We cannot suppose that the knowledge of this adoration was withheld from him when he came to years of understanding. What effect might we suppose it would have had on any one of us, had he been told that, when he was an infant, learned men

came in a company and did him reverence; that wise men from the continent of Europe made a pilgrimage to his feet? But the Saviour was subject to his parents, and worked at his trade as a carpenter. When he began his public ministry, and selected his first apostles, did he choose Magi for his ministers? No, but Andrew, and Peter, and Philip, and Bartholomew, and the sons of Zebedee. With what truthfulness and beauty, then, does that gracious invitation to each of us proceed from his lips: "Come unto me, all ye that labor and are heavy laden, and Take my yoke upon you, and

I will give you rest.

learn of me, for I am meek and lowly in heart, and

There is only one

ye shall find rest to your souls." instance in the New Testament in which the Man of Sorrows is said to have rejoiced; and this was in connection with the truth that God had hid the things of his kingdom from the “wise and prudent,” and had "revealed them unto babes." It gratified the benevolence of Christ to think that the humble, unlettered poor of our race were specially the objects of divine compassion, while those who were wise in their own conceit, in consequence of their human learning or gifts, were passed by. When the Saviour, who had had the wise men of the east at his feet, stretches forth his hand, and says, Blessed are ye poor, for yours is the kingdom of God, he excites the confidence and joy of every one

whom he honors with being his ambassador, and he should draw all men unto him.


The title, Friends of Christ,' naturally leads to the inquiry, Am I a friend of Christ? Perhaps every one will readily answer, Yes. Mention some proof of it. Take time, and see if you are a friend of Christ by any such proof as commonly evinces friendship. How much do you pray to Christ? what communion have you with him? how often do you repeat with yourself his precious name? on whom of his disciples have you ever bestowed a gift, a kind word or look, for the reason, and for that reason only, that you believed him to be a friend of Christ? what have you ever done for that cause which is all in this world that Christ holds dear?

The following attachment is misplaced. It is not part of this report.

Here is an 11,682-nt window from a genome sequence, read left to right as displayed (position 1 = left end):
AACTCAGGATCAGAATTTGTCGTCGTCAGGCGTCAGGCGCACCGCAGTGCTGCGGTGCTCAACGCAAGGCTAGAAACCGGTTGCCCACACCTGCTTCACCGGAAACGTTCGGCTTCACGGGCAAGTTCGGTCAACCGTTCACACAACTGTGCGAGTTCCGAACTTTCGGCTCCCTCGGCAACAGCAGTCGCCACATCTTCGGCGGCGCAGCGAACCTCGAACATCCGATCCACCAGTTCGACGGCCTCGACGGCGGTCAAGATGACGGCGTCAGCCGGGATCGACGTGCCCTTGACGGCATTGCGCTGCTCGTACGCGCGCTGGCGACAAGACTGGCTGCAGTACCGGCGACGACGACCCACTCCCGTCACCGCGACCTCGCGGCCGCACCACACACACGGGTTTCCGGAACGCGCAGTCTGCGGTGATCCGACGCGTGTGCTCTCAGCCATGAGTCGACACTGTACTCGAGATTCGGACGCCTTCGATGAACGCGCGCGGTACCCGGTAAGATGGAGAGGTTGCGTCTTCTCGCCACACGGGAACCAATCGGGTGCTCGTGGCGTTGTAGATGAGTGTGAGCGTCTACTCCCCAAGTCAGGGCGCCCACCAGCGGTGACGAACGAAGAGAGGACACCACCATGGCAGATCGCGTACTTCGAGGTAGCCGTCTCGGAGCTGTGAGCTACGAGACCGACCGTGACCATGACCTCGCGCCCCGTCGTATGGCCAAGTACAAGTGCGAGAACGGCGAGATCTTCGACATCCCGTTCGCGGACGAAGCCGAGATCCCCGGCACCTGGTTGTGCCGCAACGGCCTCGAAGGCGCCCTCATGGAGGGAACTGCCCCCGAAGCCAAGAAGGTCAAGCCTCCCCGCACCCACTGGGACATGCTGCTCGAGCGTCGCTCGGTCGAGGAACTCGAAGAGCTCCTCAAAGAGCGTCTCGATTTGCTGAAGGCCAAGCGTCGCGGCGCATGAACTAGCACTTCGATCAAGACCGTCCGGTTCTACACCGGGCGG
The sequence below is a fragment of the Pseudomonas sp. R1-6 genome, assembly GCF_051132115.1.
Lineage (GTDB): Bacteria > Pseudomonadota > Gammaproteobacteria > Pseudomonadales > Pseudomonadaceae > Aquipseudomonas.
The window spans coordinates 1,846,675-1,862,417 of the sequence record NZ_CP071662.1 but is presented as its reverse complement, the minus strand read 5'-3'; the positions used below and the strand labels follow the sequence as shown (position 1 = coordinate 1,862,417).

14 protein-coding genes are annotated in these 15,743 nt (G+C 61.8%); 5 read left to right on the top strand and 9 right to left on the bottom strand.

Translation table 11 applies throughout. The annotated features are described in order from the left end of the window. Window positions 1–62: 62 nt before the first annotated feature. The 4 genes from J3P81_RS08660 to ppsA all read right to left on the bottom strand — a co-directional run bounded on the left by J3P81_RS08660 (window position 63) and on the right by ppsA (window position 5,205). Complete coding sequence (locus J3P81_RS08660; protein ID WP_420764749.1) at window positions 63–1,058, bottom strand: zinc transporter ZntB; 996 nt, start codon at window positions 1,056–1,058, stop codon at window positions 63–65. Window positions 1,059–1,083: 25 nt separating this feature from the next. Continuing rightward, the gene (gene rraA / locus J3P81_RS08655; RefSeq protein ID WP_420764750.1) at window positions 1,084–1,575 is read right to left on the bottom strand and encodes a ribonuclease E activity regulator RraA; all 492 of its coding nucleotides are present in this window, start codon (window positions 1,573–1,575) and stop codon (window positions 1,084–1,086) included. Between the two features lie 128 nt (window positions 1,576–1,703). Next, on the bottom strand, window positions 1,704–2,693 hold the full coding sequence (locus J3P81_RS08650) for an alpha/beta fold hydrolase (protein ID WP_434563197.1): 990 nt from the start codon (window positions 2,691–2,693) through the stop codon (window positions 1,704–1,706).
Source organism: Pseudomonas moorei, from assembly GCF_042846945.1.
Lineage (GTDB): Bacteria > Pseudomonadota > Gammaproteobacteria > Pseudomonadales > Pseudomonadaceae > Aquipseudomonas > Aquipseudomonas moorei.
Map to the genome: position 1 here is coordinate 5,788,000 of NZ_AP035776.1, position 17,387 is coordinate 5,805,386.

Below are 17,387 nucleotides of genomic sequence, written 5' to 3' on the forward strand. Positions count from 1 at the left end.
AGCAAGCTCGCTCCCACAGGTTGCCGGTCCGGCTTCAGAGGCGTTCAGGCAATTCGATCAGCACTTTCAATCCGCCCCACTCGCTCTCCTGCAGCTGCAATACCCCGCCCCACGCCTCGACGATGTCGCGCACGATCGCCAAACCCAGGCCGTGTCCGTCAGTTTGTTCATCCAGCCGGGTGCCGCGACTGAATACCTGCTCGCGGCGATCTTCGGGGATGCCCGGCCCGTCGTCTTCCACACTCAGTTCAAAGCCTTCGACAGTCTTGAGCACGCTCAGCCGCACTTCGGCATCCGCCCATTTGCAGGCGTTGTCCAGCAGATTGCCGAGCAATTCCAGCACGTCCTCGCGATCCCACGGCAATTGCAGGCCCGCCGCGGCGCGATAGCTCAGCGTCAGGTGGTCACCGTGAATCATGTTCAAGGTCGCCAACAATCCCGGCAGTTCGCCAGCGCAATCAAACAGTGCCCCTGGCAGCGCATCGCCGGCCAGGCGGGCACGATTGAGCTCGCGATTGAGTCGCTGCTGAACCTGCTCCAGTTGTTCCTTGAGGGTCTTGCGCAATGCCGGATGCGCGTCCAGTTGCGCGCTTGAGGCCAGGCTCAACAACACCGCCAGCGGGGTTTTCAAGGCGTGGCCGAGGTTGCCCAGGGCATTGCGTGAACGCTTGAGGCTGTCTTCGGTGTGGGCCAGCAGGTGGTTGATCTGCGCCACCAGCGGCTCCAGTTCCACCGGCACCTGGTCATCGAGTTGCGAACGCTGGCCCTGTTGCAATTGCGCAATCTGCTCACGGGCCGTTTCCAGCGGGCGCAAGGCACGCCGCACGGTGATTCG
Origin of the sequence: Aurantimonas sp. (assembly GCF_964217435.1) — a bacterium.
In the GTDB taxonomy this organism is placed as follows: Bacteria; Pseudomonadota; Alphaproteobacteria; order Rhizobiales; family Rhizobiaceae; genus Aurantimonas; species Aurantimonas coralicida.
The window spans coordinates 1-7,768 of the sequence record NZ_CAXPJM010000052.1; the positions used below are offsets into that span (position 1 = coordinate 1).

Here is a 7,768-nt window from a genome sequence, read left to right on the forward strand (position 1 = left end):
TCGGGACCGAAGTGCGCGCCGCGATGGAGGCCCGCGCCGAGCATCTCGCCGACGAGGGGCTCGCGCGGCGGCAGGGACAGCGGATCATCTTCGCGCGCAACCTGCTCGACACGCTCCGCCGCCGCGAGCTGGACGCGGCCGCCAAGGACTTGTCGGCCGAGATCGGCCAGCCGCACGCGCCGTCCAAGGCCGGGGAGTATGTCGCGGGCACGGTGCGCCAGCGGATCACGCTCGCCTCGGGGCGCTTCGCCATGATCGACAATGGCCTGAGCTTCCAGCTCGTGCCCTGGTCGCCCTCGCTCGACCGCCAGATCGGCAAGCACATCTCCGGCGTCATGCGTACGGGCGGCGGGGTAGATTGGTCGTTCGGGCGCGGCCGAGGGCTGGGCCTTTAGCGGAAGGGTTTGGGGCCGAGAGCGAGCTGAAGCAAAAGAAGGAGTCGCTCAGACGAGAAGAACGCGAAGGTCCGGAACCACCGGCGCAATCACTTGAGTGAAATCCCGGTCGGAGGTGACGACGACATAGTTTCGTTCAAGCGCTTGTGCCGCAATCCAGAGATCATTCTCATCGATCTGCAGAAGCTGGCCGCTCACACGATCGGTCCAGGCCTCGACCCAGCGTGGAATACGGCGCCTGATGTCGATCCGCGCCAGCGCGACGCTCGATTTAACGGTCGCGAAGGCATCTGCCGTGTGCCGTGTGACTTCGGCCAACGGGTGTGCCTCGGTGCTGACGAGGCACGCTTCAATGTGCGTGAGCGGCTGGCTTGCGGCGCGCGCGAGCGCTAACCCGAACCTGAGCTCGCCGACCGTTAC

It is a truth to which every minister of Christ testifies from personal experience, that every thing which man can do to influence his fellow-men is easier than to make them love Him who is "the chiefest among ten thousand," and "altogether lovely." Amid unsuccessful efforts for this object, saying, Who hath believed our report? and mourning that we can persuade so few to love and honor the Saviour, it is always refreshing and encouraging to look into the New Testament and contemplate the instances of love to Christ as there recorded. It reassures us of the Saviour's infinite excellence; it shows us how the human heart has responded to his

claims upon its love and homage, while the prophecies and promises of the Bible come to our aid, showing that He, whom, having not seen, we love, shall yet be loved and adored on earth and in every land, and by myriads of our race in heaven.

This series of discourses on the Friends of Christ in the New Testament, is begun, therefore, with the view and in the hope of assisting every one, by example, to love and honor the Saviour of the world, to become his friend, and to secure the friendship of Him whose loving kindness is better than life. You will find the question constantly recurring, Are you a friend of Christ? The answer to this question will, at the great harvest of the earth, determine whether the reaping angels shall place us with the wheat or with the tares. The Judge himself will assign, as the reason for the sentence which he will pronounce upon us, the evidence which our present lives afforded whether we were, or were not, his friends.